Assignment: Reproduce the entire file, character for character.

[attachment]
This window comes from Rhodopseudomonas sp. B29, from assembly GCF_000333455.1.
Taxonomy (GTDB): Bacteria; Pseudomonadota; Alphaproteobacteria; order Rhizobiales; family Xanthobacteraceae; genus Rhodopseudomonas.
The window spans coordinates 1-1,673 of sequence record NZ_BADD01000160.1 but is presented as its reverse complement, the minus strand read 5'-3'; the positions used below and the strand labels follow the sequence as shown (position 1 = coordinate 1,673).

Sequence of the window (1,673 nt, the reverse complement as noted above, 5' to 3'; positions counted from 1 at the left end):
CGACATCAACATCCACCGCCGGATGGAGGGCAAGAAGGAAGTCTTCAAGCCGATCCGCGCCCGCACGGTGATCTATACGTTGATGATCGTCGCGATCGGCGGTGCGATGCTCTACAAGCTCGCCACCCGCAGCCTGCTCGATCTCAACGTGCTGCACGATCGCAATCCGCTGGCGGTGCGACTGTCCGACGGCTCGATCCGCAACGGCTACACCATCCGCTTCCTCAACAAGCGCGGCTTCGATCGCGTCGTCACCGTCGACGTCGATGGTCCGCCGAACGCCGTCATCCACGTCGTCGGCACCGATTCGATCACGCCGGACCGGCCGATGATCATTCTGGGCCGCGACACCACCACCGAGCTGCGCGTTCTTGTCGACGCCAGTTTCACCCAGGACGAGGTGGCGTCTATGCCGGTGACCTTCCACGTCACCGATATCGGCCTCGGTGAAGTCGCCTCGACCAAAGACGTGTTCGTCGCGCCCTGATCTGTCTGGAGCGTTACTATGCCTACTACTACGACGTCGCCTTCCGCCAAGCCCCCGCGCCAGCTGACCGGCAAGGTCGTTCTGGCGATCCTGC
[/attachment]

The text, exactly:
This window comes from Rhodopseudomonas sp. B29, from assembly GCF_000333455.1.
Taxonomy (GTDB): Bacteria; Pseudomonadota; Alphaproteobacteria; order Rhizobiales; family Xanthobacteraceae; genus Rhodopseudomonas.
The window spans coordinates 1-1,673 of sequence record NZ_BADD01000160.1 but is presented as its reverse complement, the minus strand read 5'-3'; the positions used below and the strand labels follow the sequence as shown (position 1 = coordinate 1,673).

Sequence of the window (1,673 nt, the reverse complement as noted above, 5' to 3'; positions counted from 1 at the left end):
CGACATCAACATCCACCGCCGGATGGAGGGCAAGAAGGAAGTCTTCAAGCCGATCCGCGCCCGCACGGTGATCTATACGTTGATGATCGTCGCGATCGGCGGTGCGATGCTCTACAAGCTCGCCACCCGCAGCCTGCTCGATCTCAACGTGCTGCACGATCGCAATCCGCTGGCGGTGCGACTGTCCGACGGCTCGATCCGCAACGGCTACACCATCCGCTTCCTCAACAAGCGCGGCTTCGATCGCGTCGTCACCGTCGACGTCGATGGTCCGCCGAACGCCGTCATCCACGTCGTCGGCACCGATTCGATCACGCCGGACCGGCCGATGATCATTCTGGGCCGCGACACCACCACCGAGCTGCGCGTTCTTGTCGACGCCAGTTTCACCCAGGACGAGGTGGCGTCTATGCCGGTGACCTTCCACGTCACCGATATCGGCCTCGGTGAAGTCGCCTCGACCAAAGACGTGTTCGTCGCGCCCTGATCTGTCTGGAGCGTTACTATGCCTACTACTACGACGTCGCCTTCCGCCAAGCCCCCGCGCCAGCTGACCGGCAAGGTCGTTCTGGCGATCCTGC